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Discussion Starter · #1 ·
holy f#@#. basic maint on can ams is truly a pain. have to take foot brake off to change gear box oil. main problem is trying to restart the drain plug, just cant figure any tool to use and cant quite do it with my hand until of course the foot brake comes off. also could have made it easier to drain front and rear diffs too. can am needs to fire and rehire some folks over there. i wonder if their zamboni machines are this hard to maintain:th_smiliefrustrated
 

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Just wait till you want to grease a squeeky steering stem ...
 

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If your steering stem bushings start making noise you have to take the half bushings off and regrease. There is an upper and lower. The top one is a real bugger to get to. The lower is easier only in the sense that you don't have to remove much to access the bolts that hold the half bushings in (down by the pitman arm). The top one is a whole lot of bitchin just to get to the thing..
 

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I didn't think the diff were bad, but the transmission is a frickn joke!
 

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You can do it with just the floorboard off but you have to have a lot of dexterity. Lol
 

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After getting the floor board off and getting the footbrake off it wasnt that bad. To rethread it I put the plug on the socket that it fit and rethreaded it easily then used a swivel to tighten it up.
Getting the footbrake back on was the biggest pain in the ass!
Diffs aint bad and engine oil isnt that bad.
 

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I'm a honda tech by trade,and spannering my outy sometimes pains me, but I just think of the good times I will have riding her when the maintainance is done,
I normally hook the spring back into the bracket 1st then into the brake pedal,

Diff drain bolt idear is insane and sucks,but it is what it is, made up oil guide out of very thin plastic cut to shape and slide it under the diffs to guide the oil out,works very well,
I think the designers at can am must just hate technicians, LOL

Once you get to grips with its ways,maintaining them is Ok, O small hands are very handy.

Just serviced my buddy's new 500 today, it's done 13 hours and the front diff oil seal is leaking, on the input shaft, (it's a shame they are let down by minor niggles). But it's no jap.
 

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The rear diff is hard to work on if you have the BRP Rear Differential Protectors installed, the part that protects the inner CV boot. Makes it almost impossible to get straight on the drain plug. I ende up removing that portion permanently.
 

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On my 1k Max XTP both the drain and fill on the trans can be accessed without removing the foot board. Done it twice now. Socket U joint for drain, a ratcheting box wrench works great for the fill plug. Hand gets a little scratched up, really not difficult at all. All this complaining, LOL.
 

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Discussion Starter · #12 ·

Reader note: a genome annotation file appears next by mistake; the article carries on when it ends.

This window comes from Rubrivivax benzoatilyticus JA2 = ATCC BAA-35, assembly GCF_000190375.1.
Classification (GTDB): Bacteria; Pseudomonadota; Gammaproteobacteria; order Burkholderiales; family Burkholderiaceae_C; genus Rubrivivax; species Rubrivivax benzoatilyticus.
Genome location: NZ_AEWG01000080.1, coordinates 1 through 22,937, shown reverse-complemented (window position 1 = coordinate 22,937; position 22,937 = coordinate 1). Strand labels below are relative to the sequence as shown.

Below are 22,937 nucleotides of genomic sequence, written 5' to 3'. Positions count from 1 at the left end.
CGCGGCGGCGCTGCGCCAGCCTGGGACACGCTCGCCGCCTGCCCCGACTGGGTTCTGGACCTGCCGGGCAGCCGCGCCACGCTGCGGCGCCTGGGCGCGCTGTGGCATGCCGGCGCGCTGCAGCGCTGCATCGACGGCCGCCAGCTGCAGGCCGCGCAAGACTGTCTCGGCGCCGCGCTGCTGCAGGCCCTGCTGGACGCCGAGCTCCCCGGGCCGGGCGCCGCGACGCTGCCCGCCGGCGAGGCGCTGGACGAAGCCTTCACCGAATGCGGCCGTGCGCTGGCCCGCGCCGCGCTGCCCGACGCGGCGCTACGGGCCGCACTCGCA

jeff, thanks yes i cut away a plastic bottle and works great for a drain. i did have small leak on fill hole but played with it and it sealed fine. sure once floorboard and brake pedal removed the drain bolt is easy to re thread, but there should have been an easier way, same as diffs. 1st quad was a honda and i loved how easy oil, diffs etc were to change. i know mechanics and designers clash but i gotta think that can am purposely make maint. tough so you have to use dealer if not a great mechanic. they even warrantied brake pads cause there was such a big problem with early wear. they explained that they made pads soft cause folks complained about squeeks and noises, yeah right
 

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The thing that really urks me about Can Am is the display...the maintenance required message and the greeting when you first turn the key on can only be reset by the dealer. So, every time I turn my machine on, my machine greets Mike (original owner) and I get a maintenance required message even though I maintenance EVERYTHING before its due. Its piddly, but man is it irritating. Why must they do this? Imagine having to take your vehicle back to the dealer every time you changed your oil to have the light reset? STUPID!!!!
 

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If your steering stem bushings start making noise you have to take the half bushings off and regrease. There is an upper and lower. The top one is a real bugger to get to. The lower is easier only in the sense that you don't have to remove much to access the bolts that hold the half bushings in (down by the pitman arm). The top one is a whole lot of bitchin just to get to the thing..

This has been a thorn in my side since about 500 miles. Ugghh... Makes ya wonder how the steering column on my 10 year old Honda has never made a peep, yet within 500 miles my Gade was squeaking so bad my riding buddies could hear it. And yes, the top is a pain in the arse. I currently have my machine torn down for maintenance since there is over 2 feet of snow and I can't ride it to service/grease everything and decided to try to come up with an easier solution to this delimna, because I really don't feel like tearing the bike apart twice a year to grease a squeaky bushing. I've already taken the bottom bushing off and drilled and tapped a hole and installed a grease fitting. It is easily accessible with a grease gun with a flexable hose. The upper bushing isn't easily accessible, so I am going to drill and tap for 1/8" NPT, thread a pipe to tube adapter in and run a section of plastic tubing down to a more accessible place and install a tube to pipe fitting and thread in a grease zerk in the end of it and permanently fasten it to the frame where I can access it with a grease gun.